TITLE

Utility profits, fiscal illusion, and local public expenditures

AUTHOR(S)
DiLorenzo, Thomas J.
PUB. DATE
May 1982
SOURCE
Public Choice;1982, Vol. 38 Issue 3, p243
SOURCE TYPE
Academic Journal
DOC. TYPE
Article
ABSTRACT
The main purpose of this paper has been to examine, theoretically and empirically, the effects of internal subsidization by municipal utilities on local public expenditures and tax burdens. The hypothesis was deduced that internal subsidization severs the link between public benefits received and taxes paid, creating a fiscal illusion that induces consumer-taxpayers to underestimate the actual cost of government. This in turn would lead to larger expenditure levels than would otherwise be forthcoming. This hypothesis was tested statistically with a sample of fifty-two municipalities in the state of New York which use utility profits to subsidize the general fund and sixty-four other municipalities which do not. A reduced form public expenditure model was estimated which included a dummy variable to check for any differences in expenditures, ceteris paribus, between the 'subsidy cities' and others. It was found that subsidy cities had larger expenditure levels, all other things equal, which adds support for the main hypothesis. It was also found that while it is possible that utility profits may be substituted for other local revenue sources, in the sample of New York municipalities studied internal subsidization is likely to have stimulated expenditures, leading to an increase in local tax collections. This result adds further support for the main hypothesis.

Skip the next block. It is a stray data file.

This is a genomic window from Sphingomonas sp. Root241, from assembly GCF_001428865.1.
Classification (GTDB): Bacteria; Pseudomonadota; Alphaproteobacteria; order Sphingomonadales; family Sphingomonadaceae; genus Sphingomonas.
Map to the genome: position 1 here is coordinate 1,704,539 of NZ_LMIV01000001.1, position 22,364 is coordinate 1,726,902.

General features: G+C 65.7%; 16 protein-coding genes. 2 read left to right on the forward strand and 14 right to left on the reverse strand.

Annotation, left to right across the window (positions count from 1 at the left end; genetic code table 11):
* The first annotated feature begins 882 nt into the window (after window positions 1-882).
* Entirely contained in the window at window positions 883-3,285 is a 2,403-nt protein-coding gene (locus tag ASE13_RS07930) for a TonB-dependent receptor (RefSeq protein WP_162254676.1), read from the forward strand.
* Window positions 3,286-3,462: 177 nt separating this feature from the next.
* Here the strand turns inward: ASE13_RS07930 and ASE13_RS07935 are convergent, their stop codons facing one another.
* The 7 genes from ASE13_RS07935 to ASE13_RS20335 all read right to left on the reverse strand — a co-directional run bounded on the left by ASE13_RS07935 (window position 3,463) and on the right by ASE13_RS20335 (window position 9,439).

ACCESSION #
17159215

 

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